We are a small Episcopal Church on the banks of the Rappahannock in Port Royal, Virginia. We acknowledge that we gather on the traditional land of the first people of Port Royal, the Nandtaughtacund, and we respect and honor with gratitude the land itself, the legacy of the ancestors, and the life of the Rappahannock Tribe. Our mission statement is to do God’s Will in all that we do.

Trinity Sunday – the Trinity Knot

Trinity Sunday on our church calendar is the only Sunday in the year devoted to a doctrine of the church.

The Trinity Knot is also known as ‘Triquetra’ which comes from the Latin for ‘three-cornered’. It has been found on Indian heritage sites that are over 5,000 years old. It has also been found on carved stones in Northern Europe dating from the 8th century AD and on early Germanic coins. It developed during Ireland’s Insular Art movement around the 7th century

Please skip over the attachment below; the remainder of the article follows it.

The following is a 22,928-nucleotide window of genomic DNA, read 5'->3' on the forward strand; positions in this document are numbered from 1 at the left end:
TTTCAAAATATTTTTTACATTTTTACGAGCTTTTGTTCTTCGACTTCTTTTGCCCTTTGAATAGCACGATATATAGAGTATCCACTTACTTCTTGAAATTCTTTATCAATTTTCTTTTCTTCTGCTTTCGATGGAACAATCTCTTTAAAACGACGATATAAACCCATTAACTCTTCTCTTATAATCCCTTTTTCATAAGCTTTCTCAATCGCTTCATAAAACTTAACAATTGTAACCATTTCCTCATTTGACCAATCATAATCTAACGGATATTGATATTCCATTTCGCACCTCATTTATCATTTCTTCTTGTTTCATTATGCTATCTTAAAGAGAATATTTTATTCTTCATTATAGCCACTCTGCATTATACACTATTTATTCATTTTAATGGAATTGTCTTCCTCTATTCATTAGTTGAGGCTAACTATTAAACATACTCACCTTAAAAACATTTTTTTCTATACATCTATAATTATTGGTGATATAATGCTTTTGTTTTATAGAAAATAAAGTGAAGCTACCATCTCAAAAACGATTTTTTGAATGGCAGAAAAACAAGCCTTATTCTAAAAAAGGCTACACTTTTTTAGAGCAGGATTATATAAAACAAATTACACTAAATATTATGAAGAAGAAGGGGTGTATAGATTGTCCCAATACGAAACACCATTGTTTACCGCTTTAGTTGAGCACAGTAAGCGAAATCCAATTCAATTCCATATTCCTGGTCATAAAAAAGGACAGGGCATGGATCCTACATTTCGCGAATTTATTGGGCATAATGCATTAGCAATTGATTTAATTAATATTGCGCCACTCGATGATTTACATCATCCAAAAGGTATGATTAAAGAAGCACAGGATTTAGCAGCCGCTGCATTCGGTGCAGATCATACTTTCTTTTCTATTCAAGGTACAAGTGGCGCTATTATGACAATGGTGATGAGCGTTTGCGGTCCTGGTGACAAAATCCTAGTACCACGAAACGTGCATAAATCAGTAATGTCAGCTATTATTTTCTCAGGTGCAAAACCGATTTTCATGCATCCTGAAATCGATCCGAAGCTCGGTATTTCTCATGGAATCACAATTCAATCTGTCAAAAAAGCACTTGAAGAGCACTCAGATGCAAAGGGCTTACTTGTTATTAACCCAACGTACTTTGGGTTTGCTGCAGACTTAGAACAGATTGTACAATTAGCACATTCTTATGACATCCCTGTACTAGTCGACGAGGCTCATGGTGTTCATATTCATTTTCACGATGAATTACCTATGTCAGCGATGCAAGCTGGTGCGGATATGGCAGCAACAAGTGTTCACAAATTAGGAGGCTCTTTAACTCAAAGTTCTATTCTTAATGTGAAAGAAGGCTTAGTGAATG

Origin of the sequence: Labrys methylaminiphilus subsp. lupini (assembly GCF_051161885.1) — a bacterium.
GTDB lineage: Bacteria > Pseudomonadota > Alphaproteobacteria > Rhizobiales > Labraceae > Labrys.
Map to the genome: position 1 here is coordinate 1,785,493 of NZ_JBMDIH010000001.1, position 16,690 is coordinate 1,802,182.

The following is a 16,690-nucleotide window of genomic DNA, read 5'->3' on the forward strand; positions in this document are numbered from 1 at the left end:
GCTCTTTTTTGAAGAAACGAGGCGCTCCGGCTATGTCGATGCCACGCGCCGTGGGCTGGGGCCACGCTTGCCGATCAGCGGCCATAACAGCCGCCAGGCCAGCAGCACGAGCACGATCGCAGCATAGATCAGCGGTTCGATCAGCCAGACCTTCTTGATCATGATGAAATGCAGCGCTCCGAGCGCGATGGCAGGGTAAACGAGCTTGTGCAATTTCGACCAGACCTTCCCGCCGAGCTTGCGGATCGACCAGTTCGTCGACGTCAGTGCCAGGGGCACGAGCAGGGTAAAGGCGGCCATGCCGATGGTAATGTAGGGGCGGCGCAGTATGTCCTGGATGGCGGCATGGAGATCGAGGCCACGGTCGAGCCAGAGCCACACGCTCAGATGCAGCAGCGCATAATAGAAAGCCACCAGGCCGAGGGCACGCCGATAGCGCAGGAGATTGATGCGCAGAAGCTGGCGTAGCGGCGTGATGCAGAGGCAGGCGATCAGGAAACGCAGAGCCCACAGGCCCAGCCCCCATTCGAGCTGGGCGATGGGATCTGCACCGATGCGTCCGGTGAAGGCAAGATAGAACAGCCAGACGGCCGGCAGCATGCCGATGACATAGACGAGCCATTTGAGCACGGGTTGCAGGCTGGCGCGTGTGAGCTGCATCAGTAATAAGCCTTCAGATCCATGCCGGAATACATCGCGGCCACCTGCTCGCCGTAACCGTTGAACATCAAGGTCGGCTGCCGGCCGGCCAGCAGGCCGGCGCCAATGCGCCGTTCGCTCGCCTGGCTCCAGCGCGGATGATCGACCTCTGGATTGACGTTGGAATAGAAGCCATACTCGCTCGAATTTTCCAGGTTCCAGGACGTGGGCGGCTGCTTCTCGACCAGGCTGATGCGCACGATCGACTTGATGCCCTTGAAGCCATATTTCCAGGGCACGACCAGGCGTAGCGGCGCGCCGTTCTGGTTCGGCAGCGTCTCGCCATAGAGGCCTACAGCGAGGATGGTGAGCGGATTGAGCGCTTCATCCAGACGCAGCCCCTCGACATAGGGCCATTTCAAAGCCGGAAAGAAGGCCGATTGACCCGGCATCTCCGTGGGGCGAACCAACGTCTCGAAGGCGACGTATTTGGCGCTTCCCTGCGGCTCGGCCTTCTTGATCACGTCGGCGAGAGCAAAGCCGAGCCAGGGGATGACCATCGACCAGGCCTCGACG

It’s likely the Trinity knot had religious meaning for pagans and it also bears a resemblance to the Valknut which is a symbol associated with Odin, a revered God in Norse mythology. According to the Celts, the most important things in the world came in threes; three domains (earth, sea and sky), three elements, three stages of life etc. It is also possible that the Triquetra signified the lunar and solar phases. During excavations of various archaeological sites from the Celtic era, a number of Trinity knot symbols have been found alongside solar and lunar symbols.

For Christians, the Trinity knot consists of three corners, some designs also include the circle in the center. The three points of the Trinity knot represent the Holy Trinity of Father, Son and Holy Spirit and the circle eternal life